Chris Clarke, manager, North American Remarketing for ARI, received the 2019 Consignor of the Year Award at the 2019 Conference of Automotive Remarketing.
The award — whose recipient is chosen by a voting body of peers — recognized Clarke’s work at ARI.
At ARI, Clarke operates one of the most diverse sales distribution networks in the industry and oversees a robust multi-platform virtual remarketing presence.
He also manages partnerships with all the major auction chains and an expansive network of independent auctions. His strategic partnerships with retail consignors have also helped drive net returns for ARI clients.
In 2018 Clarke led a remarketing team that executed one of the best net return years ever for his clients. ARI saw a record year in speed of sale and volume.
In addition, Clarke helped develop and deliver monthly scorecards to its auction network to help improve communication and drive performance.
Clarke also works with industry associations, such as the International Automotive Remarketers Alliance (IARA).
Clarke has been in the remarketing industry for more than 25 years. He entered the automotive industry straight out of college and it didn’t take him long to transition into the remarketing side of the business.
Clarke spoke with Automotive Fleet after receiving the award to talk about the recognition, as well as the commercial fleet remarketing industry as a whole.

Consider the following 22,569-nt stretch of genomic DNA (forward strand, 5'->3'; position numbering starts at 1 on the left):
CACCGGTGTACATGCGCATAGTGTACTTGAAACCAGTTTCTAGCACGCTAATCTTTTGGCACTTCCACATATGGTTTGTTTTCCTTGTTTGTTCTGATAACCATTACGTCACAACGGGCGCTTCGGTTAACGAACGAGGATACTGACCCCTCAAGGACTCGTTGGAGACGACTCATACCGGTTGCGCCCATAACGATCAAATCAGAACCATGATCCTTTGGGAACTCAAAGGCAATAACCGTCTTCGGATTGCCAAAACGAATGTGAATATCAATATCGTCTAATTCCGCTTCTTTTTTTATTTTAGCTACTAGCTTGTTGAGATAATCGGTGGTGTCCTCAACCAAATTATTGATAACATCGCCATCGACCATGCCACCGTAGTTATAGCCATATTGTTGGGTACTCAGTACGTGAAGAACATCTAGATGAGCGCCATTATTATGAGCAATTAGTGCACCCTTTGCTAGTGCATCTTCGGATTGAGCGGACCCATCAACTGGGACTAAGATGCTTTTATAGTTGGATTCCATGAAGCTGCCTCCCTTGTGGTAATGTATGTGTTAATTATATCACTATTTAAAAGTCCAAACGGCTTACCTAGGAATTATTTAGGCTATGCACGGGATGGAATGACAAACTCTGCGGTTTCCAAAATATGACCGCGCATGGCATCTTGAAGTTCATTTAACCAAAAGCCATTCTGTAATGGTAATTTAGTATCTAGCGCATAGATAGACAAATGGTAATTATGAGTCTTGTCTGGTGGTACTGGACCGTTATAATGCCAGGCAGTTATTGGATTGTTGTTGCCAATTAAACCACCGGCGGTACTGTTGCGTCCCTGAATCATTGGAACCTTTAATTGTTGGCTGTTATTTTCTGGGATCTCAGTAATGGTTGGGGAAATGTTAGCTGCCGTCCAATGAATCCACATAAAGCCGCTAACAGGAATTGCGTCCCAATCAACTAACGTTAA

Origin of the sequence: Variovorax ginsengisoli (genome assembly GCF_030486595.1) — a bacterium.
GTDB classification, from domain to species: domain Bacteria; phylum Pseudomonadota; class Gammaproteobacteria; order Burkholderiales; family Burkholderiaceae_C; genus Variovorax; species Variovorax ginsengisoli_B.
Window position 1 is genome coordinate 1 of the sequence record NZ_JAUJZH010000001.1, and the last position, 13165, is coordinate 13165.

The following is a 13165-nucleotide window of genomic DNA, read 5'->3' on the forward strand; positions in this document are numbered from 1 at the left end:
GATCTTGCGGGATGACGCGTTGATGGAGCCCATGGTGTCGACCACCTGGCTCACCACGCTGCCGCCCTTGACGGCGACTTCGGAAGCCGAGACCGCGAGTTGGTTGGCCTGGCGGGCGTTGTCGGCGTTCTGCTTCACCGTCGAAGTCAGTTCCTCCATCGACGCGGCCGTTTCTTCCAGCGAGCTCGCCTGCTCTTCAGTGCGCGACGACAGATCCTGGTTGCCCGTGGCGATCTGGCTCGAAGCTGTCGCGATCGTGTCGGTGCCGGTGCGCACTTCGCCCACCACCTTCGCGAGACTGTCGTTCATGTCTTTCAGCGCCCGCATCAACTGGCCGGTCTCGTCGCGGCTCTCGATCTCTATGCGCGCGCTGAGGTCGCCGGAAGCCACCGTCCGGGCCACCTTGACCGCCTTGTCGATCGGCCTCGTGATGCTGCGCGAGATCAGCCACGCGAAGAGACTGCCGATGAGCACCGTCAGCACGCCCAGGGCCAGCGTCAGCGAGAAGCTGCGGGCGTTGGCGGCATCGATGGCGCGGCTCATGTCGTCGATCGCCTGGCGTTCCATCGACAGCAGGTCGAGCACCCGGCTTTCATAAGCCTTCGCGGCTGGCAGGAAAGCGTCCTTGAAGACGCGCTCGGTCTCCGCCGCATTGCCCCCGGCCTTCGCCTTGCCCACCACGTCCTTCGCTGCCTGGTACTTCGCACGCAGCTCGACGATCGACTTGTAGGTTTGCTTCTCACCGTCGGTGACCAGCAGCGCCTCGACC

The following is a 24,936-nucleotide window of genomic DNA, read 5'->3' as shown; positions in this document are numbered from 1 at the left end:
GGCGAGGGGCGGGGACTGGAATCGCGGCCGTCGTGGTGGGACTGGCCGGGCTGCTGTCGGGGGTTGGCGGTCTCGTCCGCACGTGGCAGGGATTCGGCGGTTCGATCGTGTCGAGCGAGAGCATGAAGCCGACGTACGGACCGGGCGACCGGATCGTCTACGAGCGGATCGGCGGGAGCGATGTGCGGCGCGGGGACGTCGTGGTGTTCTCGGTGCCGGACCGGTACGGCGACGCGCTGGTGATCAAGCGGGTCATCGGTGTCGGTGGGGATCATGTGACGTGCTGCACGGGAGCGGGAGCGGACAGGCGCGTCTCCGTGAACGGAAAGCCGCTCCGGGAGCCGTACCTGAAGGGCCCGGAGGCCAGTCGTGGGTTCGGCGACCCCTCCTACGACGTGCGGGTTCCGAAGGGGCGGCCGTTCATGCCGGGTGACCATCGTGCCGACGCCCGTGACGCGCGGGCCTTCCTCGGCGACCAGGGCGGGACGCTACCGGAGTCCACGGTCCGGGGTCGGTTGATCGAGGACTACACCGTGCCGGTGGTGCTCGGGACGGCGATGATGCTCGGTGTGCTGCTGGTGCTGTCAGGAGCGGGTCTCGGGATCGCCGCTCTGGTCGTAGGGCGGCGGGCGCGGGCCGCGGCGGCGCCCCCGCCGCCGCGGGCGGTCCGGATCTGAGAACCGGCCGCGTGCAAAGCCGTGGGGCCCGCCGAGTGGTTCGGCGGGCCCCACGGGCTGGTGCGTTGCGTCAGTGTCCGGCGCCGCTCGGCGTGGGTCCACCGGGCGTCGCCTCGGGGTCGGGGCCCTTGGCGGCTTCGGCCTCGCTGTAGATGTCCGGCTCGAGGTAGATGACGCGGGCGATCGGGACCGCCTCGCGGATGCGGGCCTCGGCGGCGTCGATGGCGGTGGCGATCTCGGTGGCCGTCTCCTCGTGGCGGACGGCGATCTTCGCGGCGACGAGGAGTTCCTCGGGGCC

“I was extremely honored to get the recognition and to be able to represent ARI and the entire team,” said Clarke. “It’s the culmination of an extremely hard work filled year in remarketing. It was special to receive that, especially understanding that the recognition comes from a peer group in the industry.”
The Current State of the Remarketing Industry
The biggest trend that Clarke has seen in the remarketing industry is the movement away from sedans and toward SUVs — a trend that has been a topic of discussion for the past several years.
As many have heard, growing demand for SUVs and crossovers has lifted values for these segments at auction. Meanwhile, slower sedan demand has hurt sedan values, and they’ve suffered as a result.
Clarke has heard these same talking points, but recent data he’s seen seems to point toward the contrary.